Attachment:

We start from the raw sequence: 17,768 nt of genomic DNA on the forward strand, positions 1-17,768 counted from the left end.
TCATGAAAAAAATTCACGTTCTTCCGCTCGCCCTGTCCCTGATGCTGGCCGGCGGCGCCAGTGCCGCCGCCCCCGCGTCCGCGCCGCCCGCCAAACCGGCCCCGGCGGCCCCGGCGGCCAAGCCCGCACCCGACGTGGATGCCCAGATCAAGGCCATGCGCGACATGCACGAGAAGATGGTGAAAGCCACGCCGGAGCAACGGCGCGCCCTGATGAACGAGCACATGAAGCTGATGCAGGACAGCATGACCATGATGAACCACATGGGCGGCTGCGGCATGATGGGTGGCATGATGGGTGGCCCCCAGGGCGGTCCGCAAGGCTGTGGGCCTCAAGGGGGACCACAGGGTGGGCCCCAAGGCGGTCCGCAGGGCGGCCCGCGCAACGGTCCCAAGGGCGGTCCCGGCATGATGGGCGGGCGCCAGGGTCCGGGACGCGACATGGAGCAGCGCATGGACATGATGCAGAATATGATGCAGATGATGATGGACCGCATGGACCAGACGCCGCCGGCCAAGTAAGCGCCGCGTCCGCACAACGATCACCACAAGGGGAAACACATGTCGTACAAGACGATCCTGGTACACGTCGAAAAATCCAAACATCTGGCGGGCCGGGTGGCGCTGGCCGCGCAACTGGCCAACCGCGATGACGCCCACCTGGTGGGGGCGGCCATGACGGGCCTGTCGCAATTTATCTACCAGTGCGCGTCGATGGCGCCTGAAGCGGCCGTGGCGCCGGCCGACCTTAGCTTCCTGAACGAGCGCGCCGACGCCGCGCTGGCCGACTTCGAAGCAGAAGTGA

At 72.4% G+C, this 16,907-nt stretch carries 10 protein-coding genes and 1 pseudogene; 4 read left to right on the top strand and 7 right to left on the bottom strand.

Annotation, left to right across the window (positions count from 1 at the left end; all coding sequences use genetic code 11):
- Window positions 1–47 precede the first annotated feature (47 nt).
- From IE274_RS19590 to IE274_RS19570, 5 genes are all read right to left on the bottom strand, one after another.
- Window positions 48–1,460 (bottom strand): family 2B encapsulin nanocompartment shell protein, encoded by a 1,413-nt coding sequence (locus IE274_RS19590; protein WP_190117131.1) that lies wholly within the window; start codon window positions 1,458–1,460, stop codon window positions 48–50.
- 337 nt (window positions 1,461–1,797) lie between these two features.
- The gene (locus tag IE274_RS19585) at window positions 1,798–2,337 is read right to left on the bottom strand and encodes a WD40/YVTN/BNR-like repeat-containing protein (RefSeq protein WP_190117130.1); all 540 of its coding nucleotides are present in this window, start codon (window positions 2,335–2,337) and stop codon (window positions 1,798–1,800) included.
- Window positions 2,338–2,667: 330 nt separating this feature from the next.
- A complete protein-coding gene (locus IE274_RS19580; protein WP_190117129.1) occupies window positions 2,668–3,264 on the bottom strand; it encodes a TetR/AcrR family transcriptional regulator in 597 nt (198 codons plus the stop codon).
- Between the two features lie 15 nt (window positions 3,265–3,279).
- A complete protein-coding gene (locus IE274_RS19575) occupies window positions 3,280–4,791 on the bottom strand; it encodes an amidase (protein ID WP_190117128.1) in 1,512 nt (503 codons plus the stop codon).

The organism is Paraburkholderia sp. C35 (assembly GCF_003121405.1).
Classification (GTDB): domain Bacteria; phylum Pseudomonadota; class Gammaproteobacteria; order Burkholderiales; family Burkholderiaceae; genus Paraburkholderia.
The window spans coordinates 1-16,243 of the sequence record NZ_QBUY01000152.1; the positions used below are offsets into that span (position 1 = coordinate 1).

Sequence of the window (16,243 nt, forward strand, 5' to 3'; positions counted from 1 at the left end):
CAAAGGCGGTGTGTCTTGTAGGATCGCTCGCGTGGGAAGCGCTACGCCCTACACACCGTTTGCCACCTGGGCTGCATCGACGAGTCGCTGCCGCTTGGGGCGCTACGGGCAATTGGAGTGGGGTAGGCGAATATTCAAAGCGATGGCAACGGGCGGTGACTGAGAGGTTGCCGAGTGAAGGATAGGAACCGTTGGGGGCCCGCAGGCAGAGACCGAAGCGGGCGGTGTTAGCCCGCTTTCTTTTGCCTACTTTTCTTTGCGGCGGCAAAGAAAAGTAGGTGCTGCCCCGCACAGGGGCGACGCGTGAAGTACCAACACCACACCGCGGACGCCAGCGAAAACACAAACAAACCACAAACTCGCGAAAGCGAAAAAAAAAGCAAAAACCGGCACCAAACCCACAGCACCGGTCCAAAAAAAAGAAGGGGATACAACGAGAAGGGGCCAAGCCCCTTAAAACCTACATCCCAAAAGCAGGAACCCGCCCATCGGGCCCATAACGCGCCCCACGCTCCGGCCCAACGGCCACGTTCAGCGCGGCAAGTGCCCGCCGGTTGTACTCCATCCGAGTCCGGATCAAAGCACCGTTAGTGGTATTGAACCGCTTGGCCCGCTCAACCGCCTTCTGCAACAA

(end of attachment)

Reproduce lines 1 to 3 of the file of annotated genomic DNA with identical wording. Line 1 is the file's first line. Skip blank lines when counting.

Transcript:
We start from the raw sequence: 17,768 nt of genomic DNA on the forward strand, positions 1-17,768 counted from the left end.
TCATGAAAAAAATTCACGTTCTTCCGCTCGCCCTGTCCCTGATGCTGGCCGGCGGCGCCAGTGCCGCCGCCCCCGCGTCCGCGCCGCCCGCCAAACCGGCCCCGGCGGCCCCGGCGGCCAAGCCCGCACCCGACGTGGATGCCCAGATCAAGGCCATGCGCGACATGCACGAGAAGATGGTGAAAGCCACGCCGGAGCAACGGCGCGCCCTGATGAACGAGCACATGAAGCTGATGCAGGACAGCATGACCATGATGAACCACATGGGCGGCTGCGGCATGATGGGTGGCATGATGGGTGGCCCCCAGGGCGGTCCGCAAGGCTGTGGGCCTCAAGGGGGACCACAGGGTGGGCCCCAAGGCGGTCCGCAGGGCGGCCCGCGCAACGGTCCCAAGGGCGGTCCCGGCATGATGGGCGGGCGCCAGGGTCCGGGACGCGACATGGAGCAGCGCATGGACATGATGCAGAATATGATGCAGATGATGATGGACCGCATGGACCAGACGCCGCCGGCCAAGTAAGCGCCGCGTCCGCACAACGATCACCACAAGGGGAAACACATGTCGTACAAGACGATCCTGGTACACGTCGAAAAATCCAAACATCTGGCGGGCCGGGTGGCGCTGGCCGCGCAACTGGCCAACCGCGATGACGCCCACCTGGTGGGGGCGGCCATGACGGGCCTGTCGCAATTTATCTACCAGTGCGCGTCGATGGCGCCTGAAGCGGCCGTGGCGCCGGCCGACCTTAGCTTCCTGAACGAGCGCGCCGACGCCGCGCTGGCCGACTTCGAAGCAGAAGTGA

At 72.4% G+C, this 16,907-nt stretch carries 10 protein-coding genes and 1 pseudogene; 4 read left to right on the top strand and 7 right to left on the bottom strand.